There is an impossible amount of information anyone can learn about music — theory, history, composing, performing, sight-reading, playing by ear, learning repertoire, teaching, feeling — it’s a challenge to decide what’s important to focus on if you want to make music your career. I’ve learnt so much about music as a general topic, but have never challenged myself to try to make a living as a musician. Which leads me to think about my role as a music teacher. Most of my students will only have music as a hobby in their lives, but there are a handful who will want to be a musician full-time. The question is, how can I help a student to make music a career instead of just a hobby?
I think about the cliche statement “It’s not the same as when I was growing up” and think through the ways music careers have changed over time…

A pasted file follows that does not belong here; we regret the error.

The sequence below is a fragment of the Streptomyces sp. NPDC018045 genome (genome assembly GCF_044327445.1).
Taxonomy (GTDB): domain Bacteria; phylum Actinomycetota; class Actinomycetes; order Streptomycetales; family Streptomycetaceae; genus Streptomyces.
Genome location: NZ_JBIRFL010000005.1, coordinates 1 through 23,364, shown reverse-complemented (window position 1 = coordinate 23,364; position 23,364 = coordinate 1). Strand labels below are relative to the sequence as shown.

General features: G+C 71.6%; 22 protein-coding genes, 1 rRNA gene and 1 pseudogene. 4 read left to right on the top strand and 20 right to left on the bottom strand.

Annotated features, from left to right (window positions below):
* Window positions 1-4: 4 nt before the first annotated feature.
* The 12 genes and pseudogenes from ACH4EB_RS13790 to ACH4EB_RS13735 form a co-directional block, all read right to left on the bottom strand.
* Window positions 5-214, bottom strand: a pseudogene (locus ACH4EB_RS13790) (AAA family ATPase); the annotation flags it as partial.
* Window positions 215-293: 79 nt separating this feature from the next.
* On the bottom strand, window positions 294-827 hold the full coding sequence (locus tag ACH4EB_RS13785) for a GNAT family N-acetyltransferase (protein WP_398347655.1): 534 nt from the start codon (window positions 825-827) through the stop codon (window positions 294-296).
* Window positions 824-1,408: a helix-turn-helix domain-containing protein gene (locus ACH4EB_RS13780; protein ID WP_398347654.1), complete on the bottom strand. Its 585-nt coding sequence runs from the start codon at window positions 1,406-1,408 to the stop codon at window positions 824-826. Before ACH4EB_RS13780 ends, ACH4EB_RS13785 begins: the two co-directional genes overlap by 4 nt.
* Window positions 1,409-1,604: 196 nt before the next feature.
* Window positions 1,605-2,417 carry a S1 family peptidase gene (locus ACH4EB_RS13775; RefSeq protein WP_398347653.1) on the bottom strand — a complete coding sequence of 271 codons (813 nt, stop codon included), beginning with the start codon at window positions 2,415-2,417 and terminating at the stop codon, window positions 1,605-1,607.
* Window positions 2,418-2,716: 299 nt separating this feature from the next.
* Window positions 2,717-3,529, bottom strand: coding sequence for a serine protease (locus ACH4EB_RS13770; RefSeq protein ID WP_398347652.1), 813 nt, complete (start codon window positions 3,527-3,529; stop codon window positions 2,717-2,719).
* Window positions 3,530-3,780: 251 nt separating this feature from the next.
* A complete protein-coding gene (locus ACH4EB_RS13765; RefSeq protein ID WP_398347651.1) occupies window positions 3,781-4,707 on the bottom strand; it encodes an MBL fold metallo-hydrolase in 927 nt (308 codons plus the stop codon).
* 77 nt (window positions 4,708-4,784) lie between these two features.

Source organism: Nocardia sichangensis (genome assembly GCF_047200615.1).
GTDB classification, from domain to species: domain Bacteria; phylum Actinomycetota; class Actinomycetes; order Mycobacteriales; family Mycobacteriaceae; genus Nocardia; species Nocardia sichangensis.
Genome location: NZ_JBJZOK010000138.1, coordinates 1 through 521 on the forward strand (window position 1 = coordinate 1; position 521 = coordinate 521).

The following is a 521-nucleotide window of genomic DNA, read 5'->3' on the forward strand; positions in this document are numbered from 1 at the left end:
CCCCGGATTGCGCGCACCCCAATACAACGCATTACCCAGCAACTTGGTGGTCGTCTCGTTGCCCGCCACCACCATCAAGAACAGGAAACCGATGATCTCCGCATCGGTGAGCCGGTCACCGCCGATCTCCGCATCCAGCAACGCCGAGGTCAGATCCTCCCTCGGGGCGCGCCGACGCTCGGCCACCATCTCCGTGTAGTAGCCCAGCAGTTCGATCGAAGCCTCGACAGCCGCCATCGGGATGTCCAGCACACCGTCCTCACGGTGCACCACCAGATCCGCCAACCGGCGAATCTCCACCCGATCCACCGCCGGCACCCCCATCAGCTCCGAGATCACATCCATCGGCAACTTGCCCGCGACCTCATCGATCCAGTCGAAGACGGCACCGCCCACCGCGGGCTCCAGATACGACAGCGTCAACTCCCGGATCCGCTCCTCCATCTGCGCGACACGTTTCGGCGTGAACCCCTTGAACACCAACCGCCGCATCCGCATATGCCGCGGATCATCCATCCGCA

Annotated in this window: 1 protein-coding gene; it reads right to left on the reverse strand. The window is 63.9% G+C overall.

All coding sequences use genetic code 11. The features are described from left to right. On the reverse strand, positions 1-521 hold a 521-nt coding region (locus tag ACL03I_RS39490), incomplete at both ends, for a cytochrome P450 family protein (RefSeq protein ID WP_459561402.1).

- – constant new technology for recording music
- – new marketing tools for getting a recording out there.
That’s all there is to it. Being a musician really hasn’t changed, which gives me hope that any music teacher can teach a student some of the skills necessary to make a living as a musician.
These are the gifts or skills I believe a working musician needs-
- – a good set of ears
- – the ability to reach an audience through their instrument or composition
- – the know-how to book a gig (or to find an agent)
- – (An interesting personality/ that special something)
The first two skills can be learnt in a classroom setting, but the second two skills come down to drive and personality. (Of course earning extra money on the side to pay the bills can be helpful, but if you’re lucky, and can book enough paying gigs, you won’t need it.)
I encourage you to disagree with me in the comment section.
I wonder how my life would have been different if I had had the drive to try and make a career out of singing or composing…